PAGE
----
We thank ICRP for this opportunity to provide an input on the subject draft report. We look forward to the outcome of the current consultation process.
Yours very truly,
SENES Consultants Limited
Sylvain Saint-Pierre, P. Eng.
Vice-President, Marketing, Energy and Nuclear
c.c. Dr Douglas Chambers
SENES Comment on the ICRP Draft Report:
Protection of the Environment under Different Exposure Situations
The document translates the ICRP general approach of radiological protection (justification, dose limits/reference levels, and optimization) for humans, which applies to three different types of exposure situations (planned, emergency and existing), to the protection of the environment by introducing the notion of ‘Points of reference for environmental exposures’ or ‘Derived Consideration Reference Levels’ (DCRL). The DCRL are provided for each ‘Reference Animals and Plants’ (RAP), the RAPs being grouped according to their terrestrial, freshwater, or marine habitat (see Fig. 1). The document states (para.29) that ‘The Commission does not, however, recommend any generally applied form of dose limitation for biota.’ For planned exposures, Environmental Reference Levels (ERL) - for single source - which are more restrictive than the DCRL, are presumably added with a view to assure an adequate protection level for situations that involve multiple sources (see Fig. 2).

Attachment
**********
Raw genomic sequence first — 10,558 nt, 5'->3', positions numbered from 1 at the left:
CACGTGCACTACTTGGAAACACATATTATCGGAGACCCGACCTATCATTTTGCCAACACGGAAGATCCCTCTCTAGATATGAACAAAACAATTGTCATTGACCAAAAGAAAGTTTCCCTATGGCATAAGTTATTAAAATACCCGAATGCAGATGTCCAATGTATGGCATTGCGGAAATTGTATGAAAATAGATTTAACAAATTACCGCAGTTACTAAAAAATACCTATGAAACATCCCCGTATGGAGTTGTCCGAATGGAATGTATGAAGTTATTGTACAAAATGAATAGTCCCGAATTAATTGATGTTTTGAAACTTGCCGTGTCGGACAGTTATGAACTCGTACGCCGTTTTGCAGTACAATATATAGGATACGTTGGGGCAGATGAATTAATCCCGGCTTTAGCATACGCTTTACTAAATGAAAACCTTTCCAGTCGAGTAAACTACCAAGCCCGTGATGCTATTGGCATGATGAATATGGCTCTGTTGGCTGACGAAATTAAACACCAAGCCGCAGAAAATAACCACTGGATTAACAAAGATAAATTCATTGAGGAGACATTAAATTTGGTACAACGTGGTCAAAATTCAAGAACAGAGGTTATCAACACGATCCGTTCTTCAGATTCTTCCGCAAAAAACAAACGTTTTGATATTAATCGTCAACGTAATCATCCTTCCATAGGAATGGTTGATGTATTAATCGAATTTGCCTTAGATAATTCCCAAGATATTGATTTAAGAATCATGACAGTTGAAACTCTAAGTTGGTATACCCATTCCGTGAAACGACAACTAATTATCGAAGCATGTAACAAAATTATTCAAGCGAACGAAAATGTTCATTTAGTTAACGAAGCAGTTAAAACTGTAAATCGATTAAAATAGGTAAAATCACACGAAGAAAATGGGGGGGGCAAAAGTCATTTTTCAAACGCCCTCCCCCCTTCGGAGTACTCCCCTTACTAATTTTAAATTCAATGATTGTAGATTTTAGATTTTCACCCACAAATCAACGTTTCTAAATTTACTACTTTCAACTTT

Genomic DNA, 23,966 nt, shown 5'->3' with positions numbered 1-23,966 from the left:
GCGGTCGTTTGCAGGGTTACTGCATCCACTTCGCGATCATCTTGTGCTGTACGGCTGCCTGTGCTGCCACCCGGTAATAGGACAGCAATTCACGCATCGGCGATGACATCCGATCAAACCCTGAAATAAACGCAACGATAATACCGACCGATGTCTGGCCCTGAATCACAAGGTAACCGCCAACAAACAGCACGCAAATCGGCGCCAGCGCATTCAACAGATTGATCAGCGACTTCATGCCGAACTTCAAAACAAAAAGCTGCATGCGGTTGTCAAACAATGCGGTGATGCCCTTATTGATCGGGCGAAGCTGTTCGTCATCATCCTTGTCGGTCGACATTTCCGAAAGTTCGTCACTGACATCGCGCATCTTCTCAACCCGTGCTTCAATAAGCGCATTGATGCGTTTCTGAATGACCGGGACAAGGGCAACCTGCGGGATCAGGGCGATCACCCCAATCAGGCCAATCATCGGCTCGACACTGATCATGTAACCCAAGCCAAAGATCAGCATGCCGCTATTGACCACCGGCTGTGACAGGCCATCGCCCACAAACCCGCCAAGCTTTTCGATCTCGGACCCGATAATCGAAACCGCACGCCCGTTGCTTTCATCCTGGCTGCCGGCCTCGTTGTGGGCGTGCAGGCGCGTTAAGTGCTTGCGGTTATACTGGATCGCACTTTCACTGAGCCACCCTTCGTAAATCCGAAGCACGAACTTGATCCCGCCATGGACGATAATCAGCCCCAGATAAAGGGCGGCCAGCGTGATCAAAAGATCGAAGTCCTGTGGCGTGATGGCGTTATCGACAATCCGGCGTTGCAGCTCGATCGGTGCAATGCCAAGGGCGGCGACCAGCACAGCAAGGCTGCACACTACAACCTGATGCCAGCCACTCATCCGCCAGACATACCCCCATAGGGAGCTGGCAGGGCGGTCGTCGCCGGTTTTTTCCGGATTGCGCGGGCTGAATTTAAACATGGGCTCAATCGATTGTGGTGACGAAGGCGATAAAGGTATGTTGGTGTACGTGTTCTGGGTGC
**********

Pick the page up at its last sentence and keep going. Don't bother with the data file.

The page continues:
Main Comments: Regulatory Scope and Applicability
For regulatory purposes, it seems that the scope and applicability of the approach for the radiological protection of the environment is not sufficiently clear and that it would therefore likely pose significant difficulties for regulatory implementation. This key issue is amplified for planned exposure situations. This issue is detailed below.
This issue of NHB protection at the individual level should also be put in further perspectives for practical application. For example, let’s simply consider three fishes within 10 m from a discharge point for radioactive liquid effluents. What would it mean if the calculated exposure levels for only one of the three fishes is getting closer to the DCRL and that the exposure levels for the fish population further away from the discharge point are clearly much lower? Should such a situation de facto trigger a more in-depth assessment (tiered approach) and would this be efficient? What about if a fishmonger catches one of the three fishes? Clearly, although the proposed NHB approach is presented as simple and easy; it is not clear that the basic notion of NHB protection has been fully thought through in terms of regulatory application and efficiency. Moreover, the approach has a built-in tendency to address radiological protection of NHB in a detailed manner seemingly in isolation from the many other factors which regularly impact on the health of NHB.